At the beginning of the 14th century San Severino managed to increase its domains with other castles, such as Pitino, Gagliole, Carpignano, Aliforni, Frontale and Isola, reaching the current territorial extension. After the death of Manfred (1266), the Guelphs got the upper hand and San Severino came under the control of the Pope.
The 14th century is characterized by the rule of Smeducci, a local family of mercenary captains who maintained their hegemony on the city almost continuously, until they were banished in 1426 by the pope. By nature allied to the Guelphs, but more often as opportunists, the Smeducci lords were often hated by their subjects, who rebelled against them in more than one circumstance. However the Smeduccis were also patron of the arts during a period which witnessed the best artistic achievements in San Severino, with the Salimbeni brothers and Lorenzo d'Alessandro as the most creative exponents.
During the rule of the Smeducci lords, San Severino lived also its period of maximum commercial, industrial and social development. Many inhabitants had come down from Monte Nero increasing the population of the existing small village, setting up paper mills and silk, wool and clothes factories, goods exported all over the Marche. New public buildings, churches and bell towers were built.
Francesco Sforza, a condottiero owning several lands in the Marche, settled down in San Severino between 1443 and 1445, welcomed by the inhabitants who saw in him enough power to resist both the absolutisms of the local lords, and the tyranny of the Papal vicars. After having reconquered twice the Marca territory, Sforza decided to abandon his possessions to concentrate his efforts on the fight against the Visconti from Milan.
The descendants of the Smeducci – who were back in favour with the Church – took advantage of the Sforza’s absence to run the last attempt to re-conquer the state of San Severino. This ended up with the subjugation of San Severino by the army of Papal commander Giovanni Vitelleschi, and the subsequent imprisonment of Smeduccio Smeducci in Castel Sant'Angelo. Sanseverino became part of the Papal States by a treaty signed at Tolentino in 1445.
Renaissance and contemporary age
In 1502 the town had to fight to defend itself from the invasion and devastation operated by Giovanni Maria Varano, escaped from Cesare Borgia’s slaughter.
In 1523 a plague decimated the population of S. Severino and all its commercial and cultural activities. At that time the town was troubled by the conflicts between two nobles families Caccialupi and Gentili, which divided the people into two factions and required a direct intervention of Pope Paul III that resulted ineffective. Only in 1564 the two parties came to a peace agreement, as signed in the cathedral of San Severino at Castle, in front of the governor of the March.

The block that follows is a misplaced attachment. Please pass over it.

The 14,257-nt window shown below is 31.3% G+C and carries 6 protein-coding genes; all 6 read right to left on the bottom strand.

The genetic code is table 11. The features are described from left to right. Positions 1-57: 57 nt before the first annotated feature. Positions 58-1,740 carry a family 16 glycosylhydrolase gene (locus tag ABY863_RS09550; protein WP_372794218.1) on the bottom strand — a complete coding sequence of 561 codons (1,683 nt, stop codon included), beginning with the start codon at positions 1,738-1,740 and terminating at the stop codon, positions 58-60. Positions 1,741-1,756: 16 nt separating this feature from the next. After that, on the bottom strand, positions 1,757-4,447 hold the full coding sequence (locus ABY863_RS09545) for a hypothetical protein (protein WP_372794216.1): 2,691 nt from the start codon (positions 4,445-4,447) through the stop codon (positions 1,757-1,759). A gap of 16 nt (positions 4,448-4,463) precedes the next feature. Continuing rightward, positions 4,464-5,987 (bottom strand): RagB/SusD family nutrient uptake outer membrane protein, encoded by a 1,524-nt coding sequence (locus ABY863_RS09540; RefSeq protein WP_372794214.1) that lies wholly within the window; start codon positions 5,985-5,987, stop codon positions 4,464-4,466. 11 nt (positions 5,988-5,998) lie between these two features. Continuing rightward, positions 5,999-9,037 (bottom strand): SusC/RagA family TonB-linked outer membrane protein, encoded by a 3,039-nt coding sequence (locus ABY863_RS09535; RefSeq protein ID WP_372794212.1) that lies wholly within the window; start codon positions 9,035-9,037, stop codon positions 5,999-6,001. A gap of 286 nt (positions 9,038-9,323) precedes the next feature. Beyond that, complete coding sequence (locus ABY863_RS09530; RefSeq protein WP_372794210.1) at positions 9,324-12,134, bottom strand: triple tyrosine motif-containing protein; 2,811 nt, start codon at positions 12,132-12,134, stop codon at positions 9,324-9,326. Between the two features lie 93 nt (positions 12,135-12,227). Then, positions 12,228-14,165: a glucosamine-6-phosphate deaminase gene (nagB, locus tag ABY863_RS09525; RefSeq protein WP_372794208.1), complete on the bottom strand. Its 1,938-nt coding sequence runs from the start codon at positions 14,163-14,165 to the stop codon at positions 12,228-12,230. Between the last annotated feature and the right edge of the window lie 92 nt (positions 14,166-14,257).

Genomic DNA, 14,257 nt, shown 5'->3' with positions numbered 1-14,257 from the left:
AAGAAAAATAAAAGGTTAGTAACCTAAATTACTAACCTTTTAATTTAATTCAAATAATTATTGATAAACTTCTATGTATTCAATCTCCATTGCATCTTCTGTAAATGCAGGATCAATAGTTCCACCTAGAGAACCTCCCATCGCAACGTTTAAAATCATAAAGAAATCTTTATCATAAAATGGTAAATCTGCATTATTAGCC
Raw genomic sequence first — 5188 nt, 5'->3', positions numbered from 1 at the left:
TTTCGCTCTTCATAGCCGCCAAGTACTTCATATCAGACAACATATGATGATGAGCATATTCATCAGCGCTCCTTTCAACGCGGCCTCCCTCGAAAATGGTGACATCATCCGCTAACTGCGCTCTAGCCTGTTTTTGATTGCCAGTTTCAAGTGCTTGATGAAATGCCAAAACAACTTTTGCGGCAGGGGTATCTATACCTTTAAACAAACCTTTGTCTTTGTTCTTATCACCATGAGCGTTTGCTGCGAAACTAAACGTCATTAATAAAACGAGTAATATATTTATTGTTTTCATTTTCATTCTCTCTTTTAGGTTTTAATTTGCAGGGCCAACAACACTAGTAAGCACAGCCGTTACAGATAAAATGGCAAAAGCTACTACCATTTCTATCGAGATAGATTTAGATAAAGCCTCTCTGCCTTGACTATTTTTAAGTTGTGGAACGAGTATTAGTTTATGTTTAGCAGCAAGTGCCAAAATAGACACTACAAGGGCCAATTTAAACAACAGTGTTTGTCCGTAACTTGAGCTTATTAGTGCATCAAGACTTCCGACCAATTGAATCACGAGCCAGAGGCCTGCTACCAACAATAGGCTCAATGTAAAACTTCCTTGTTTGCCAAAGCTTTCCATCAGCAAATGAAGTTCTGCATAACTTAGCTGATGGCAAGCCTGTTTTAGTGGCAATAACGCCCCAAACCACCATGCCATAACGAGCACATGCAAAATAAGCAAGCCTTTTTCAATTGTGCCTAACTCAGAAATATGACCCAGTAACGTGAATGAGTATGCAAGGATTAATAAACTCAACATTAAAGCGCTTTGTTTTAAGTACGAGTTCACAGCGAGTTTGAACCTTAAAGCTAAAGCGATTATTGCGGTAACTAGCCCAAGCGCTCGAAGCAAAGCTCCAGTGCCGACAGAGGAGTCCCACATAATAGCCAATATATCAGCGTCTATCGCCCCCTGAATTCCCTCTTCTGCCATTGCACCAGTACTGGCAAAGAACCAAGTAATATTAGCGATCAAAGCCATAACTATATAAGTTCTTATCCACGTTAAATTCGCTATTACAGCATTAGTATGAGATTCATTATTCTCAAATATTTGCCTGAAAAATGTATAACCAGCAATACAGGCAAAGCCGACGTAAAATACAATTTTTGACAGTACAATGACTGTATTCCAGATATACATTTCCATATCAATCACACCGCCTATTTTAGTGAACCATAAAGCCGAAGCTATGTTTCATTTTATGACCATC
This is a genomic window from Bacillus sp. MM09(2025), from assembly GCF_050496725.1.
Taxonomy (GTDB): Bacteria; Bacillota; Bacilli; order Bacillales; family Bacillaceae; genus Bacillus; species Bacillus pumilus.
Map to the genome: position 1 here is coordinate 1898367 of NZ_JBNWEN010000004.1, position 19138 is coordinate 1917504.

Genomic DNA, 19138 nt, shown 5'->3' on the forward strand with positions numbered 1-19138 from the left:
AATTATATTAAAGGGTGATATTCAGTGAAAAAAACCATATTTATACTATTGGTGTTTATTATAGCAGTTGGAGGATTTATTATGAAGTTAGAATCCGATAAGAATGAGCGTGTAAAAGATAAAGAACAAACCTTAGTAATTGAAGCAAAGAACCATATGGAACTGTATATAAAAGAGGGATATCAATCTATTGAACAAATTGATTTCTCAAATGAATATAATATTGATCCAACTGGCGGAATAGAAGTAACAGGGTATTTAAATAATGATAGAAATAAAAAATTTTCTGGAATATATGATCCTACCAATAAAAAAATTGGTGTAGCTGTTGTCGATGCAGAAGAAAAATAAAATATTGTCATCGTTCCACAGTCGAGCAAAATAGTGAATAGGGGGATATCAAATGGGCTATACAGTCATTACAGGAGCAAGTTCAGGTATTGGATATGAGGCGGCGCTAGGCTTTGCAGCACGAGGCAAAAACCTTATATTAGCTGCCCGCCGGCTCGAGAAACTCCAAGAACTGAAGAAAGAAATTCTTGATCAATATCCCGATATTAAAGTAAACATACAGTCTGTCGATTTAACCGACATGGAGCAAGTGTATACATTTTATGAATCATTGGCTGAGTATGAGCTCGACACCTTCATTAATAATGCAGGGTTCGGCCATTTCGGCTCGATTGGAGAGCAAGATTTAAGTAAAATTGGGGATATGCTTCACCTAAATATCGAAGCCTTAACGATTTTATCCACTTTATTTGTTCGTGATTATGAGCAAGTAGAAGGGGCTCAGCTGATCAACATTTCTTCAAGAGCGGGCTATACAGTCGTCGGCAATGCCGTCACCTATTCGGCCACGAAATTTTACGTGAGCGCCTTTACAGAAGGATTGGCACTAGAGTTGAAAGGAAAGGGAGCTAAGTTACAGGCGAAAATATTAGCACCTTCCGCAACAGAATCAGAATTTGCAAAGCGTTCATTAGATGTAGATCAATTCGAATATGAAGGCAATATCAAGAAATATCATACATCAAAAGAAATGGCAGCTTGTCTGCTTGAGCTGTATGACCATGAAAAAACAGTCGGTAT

In those years the town centre progressively moved almost entirely from the hill to the valley, around the old market square; between the half of the 18th century and the beginning of the 19th century, also the town hall, the Bishop palace and the Cathedral, were abandoned to leave an almost isolated town district.
This long period of economic and cultural decline was marked by few important events. On 1604 Pope Clement VIII assigned his brother Cardinal Giovanni Aldobrandini a governamental mandate for San Severino. In 1607 the administration of San Severino became independent from the Holy Court of Macerata.
During the first short Napoleonic campaign the general Berthier imposed the Roman Republic and the establishment of a municipality which remained in charge until June 1799. After the second French invasion (1808–1813), the whole “Marca” was united to the Kingdom of Italy, San Severino becoming the capital of the Canton Department of Musone. After the Napoleonic era San Severino returned under the Holy See and in 1816 it was declared Governor District of San Ginesio, Sarnano and Tolentino by Pope Pius VII.
In 1831 and 1849 a lot of its inhabitants participated in the rebellions; this culminated with the arrival of Piedmontese troops in 1860, ceasing the Papal rule in San Severino forever. Like other Italian towns, San Severino chose the annexation to the Kingdom of Italy, sharing the same fate and history of other Italian cities.
- Fortified square (13th century) of Piazza del Popolo
- Remains of the medieval city, with the communal tower, two gates and the ancient cathedral (10th century) bell tower
- Archaeological remains of Septempeda (baths, remains of gates and walls)
- Church of Santa Maria del Glorioso, on the road for Cingoli, housing numerous paintings
- Basilica of San Lorenzo in Doliolo (13th century), according to tradition, was originally built in the 2nd century over a temple of Feronia. The crypt dates to 6th century and has numerous fragments of frescoes
- Sanctuary of the Madonna dei Lumi
- New Cathedral of Sant'Agostino
- Chiesa della Maestà
- Santa Maria delle Grazie and the sanctuary of San Pacifico
- San Giuseppe – Baroque church
- San Domenico – 13th century church with a 17th-century interior. The bell tower has a 14th-century fresco cycle of Stories of St Catherine.
- Santa Maria di Valdiola, Chigiano
- Archaeological Museum Giuseppe Moretti.
- Pinacoteca Civica Padre Pietro Tacchi Venturi
- Giacomo Bonaventura (1989–Present), soccer player
- Lodovico Lazzarelli (1447–1500), philosopher, courtier, poet, and magician
- Eustachio Divini (1610–1685), manufactor of optical instruments
- Ines Donati (1900–1924), fascist political activist
- Gualberto Piangatelli (1921–2001), historian and archeologist
- Edoardo Menichelli (1939–Present), Cardinal and Bishop of Ancona-Osimo
- Fabrizio Castori (1954–Present), soccer coach
- Lorenzo Baldassarri (1996–Present), Grand Prix motorcycle racer
- Alessandro Paparoni (1981–Present), volleyball player
- Daniel Mancinelli (1988–Present), race car driver
- All demographics and other statistics: Italian statistical institute Istat.
- This section is based mainly on the guide: Amedeo Gubinelli, San Severino Marche, Guida Storica Artistica, EDC ed. 1975. It has been adapted and translated by students and teachers of ITIS Divini San Severino Marche, 2009.
- See catalogue
Media related to San Severino Marche at Wikimedia Commons